(I broke this into a separate post because the last one got long.)
For fun, I also checked out my own page 99s. These are page 99 as it occurs when I have the manuscript formatted in drafting/book layout (approximately 325 words per page, which seems average for most published books I’ve taken the time to manually count the words per page in).
This is page 99 of The Opal Magestone:
“Jane, I… I couldn’t possibly ask you to buy that one,” I said honestly.
“No?” She looked surprised, and cast a quick glance back at the fabric. “But it would suit you so nicely. It’s such a pretty color. And look at the beautiful trim.”
“I know,” I said. “And I bet the price tag matches, and it’s enough that you’ve even offered to buy me a cloak when I’m not your daughter or part of your… group,” I caught myself before saying ‘coven’, since I wasn’t sure whether it was okay or not out here. “And really the green one would be perfectly fine; I’ll write my name inside or something.”
She broke into a grin then, and I tried not to frown. “Oh, my dear,” she said, a hint of laughter in her voice, “that’s really thoughtful of you. But please, don’t worry about that. Pick whichever one you truly like best, you deserve it.”
I paused, and did frown now. “Are you just buying it for me because you feel sorry for me? About my father and stuff?”
She looked genuinely surprised, which quickly melted into mild amusement. “I do think it’s a terrible thing you’ve gone through, but that’s not why I’m offering. I’m offering because I think every girl should own a beautiful piece of clothing. When I was a girl, I would have just loved to own a cloak like this.”
I looked back at the deep blue fabric. I did really want it; there was something in the rich, deep color that spoke to me. But I couldn’t ask her to spend that much on me. I shook my head. “That’s really, really kind of you, Jane. But the green one will be okay, really.”
She shrugged and smiled at me. “If that’s what you’d like, dear.” She took the hanger with the green cloak I’d first pointed at and brought the store owner over to take a measurement for the hemline to have it fitted.
Here’s page 99 of Resident 619, the manuscript I wrote for NaNoWriMo last fall, and which is waiting for me to return to it for first-pass revisions:
“Because this would be a serious transgression. It’d be easy to make up an excuse for in the housing complex, but not for this.”
“So, they might discipline you lightly if they caught you in the complex, but you’ve already been caught once for trying to escape, Crow. They’re not going to go easy on you if they find you doing something serious again.”
“What do you suggest instead, then? That we give up?”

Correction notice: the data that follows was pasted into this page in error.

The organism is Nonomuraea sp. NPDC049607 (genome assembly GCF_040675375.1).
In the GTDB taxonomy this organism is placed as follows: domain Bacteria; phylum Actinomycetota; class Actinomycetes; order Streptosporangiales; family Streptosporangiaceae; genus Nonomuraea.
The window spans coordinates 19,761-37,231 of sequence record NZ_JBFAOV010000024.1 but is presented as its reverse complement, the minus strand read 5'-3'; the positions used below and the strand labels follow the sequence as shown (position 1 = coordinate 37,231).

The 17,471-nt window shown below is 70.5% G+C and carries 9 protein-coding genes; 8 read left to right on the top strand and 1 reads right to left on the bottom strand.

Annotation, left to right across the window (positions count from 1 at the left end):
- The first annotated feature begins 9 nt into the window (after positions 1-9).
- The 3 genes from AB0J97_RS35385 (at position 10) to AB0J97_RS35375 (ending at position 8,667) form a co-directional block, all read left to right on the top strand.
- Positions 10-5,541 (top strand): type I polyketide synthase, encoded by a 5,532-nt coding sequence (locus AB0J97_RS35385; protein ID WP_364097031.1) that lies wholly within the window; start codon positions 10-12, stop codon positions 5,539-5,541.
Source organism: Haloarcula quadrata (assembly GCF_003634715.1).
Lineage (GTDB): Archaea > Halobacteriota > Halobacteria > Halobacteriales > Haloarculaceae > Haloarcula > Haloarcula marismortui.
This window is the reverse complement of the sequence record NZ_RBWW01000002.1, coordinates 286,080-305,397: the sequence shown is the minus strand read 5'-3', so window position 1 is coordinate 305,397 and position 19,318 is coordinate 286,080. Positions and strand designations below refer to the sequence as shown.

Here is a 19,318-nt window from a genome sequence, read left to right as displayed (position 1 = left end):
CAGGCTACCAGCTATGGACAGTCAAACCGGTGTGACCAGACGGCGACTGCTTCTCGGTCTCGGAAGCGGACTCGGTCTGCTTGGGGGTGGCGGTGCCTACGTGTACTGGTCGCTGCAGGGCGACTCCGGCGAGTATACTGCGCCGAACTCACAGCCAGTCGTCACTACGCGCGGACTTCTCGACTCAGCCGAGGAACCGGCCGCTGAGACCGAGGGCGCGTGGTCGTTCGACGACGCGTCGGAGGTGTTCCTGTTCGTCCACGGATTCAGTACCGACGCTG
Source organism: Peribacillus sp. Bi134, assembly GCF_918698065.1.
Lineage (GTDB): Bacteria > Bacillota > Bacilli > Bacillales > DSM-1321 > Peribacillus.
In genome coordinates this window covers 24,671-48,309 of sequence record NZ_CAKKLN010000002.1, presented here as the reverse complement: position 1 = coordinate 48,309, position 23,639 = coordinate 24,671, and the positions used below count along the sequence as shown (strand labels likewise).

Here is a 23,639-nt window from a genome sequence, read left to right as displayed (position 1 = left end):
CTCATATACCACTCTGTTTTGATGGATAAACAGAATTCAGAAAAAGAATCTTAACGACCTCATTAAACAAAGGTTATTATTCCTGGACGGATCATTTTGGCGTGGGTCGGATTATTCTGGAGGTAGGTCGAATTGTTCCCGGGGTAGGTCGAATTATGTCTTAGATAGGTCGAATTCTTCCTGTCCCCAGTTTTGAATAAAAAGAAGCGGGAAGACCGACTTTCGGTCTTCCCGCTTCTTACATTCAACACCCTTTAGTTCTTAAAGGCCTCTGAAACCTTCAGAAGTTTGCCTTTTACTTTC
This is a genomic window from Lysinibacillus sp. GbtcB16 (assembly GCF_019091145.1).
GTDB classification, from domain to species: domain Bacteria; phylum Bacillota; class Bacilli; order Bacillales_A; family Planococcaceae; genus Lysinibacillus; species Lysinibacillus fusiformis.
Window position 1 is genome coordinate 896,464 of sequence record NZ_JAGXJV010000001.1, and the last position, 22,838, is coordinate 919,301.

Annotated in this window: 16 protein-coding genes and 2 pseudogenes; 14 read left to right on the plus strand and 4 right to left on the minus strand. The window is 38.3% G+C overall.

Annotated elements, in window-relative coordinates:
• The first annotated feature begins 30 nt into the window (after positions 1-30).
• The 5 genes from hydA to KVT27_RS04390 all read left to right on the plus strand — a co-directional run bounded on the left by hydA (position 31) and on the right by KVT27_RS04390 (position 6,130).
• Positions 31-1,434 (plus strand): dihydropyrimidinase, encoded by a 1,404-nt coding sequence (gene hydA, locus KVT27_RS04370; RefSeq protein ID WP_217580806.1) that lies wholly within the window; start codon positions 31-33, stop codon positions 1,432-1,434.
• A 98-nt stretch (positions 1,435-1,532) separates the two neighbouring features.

“No,” I said, a little hurt by the accusatory tone in his voice. “Of course not. But I should go, not you.”
He raised an eyebrow. “Sunny, I appreciate that you’re trying to be helpful, but you don’t have much experience with being stealthy, trying to sneak around and avoid danger.”
I bit my lip and tried to give him my most stubborn look. What he said was true, but I knew what I said was true, too. “I can be stealthy. I got the gun the first time, didn’t I? Besides, even if I did get caught, I wouldn’t be disciplined harshly because I’ve never been in trouble.”
A smile tugged at his lips. “So you did, though I wonder no one thought your behaviour strange.”
“No one pays attention, Crow. No one’s expecting anyone to be sneaking around, so no one sees it.”
“Well, that’s true enough,” he admitted. He considered me thoughtfully. “Okay. I’ll let you do it. But on one condition, okay?”
“What condition?” I asked warily.
“Don’t get caught.” He grinned. “So what’s your plan, then?”
And this is page 99 of Where Secrets Are Hidden. It just so happened that page 99 was the last few paragraphs of a chapter. This is a much more interesting excerpt than the ones I posted last week, I think. ;)
He seemed to sense it anyway. “Are you afraid of heights? I’m sorry, I didn’t realize. Here, we can get off…”
“No, it’s okay,” I said, trying to sound confident and failing. “I’m alright here.”
He smiled gently. “Indigo, you’re white as a sheet. C’mon.” He pulled his legs up, turning to hop down off the railing. “We can sit somewhere else. Or walk, or whatever you’d like.”
He reached a hand out to me, and I pried my own from the concrete to take it as I turned. And then, I don’t know what happened; my foot slipped, or got caught, or I lost my balance, or a gust of breeze pushed at me. And suddenly his fingers were sliding out of mine and I was scrabbling at the railing but I couldn’t get hold of anything and Drew was yelling my name and I was screaming his. And then I was falling, screaming, twisting in the air, watching the ground rush up toward me. I curled my hands about my head against the impact.
I don’t know if I’d bother with Magestone if that’s all I had to judge the book by. But I think the page for 619 would catch my interest, and I’d definitely turn the page for Secrets. ;)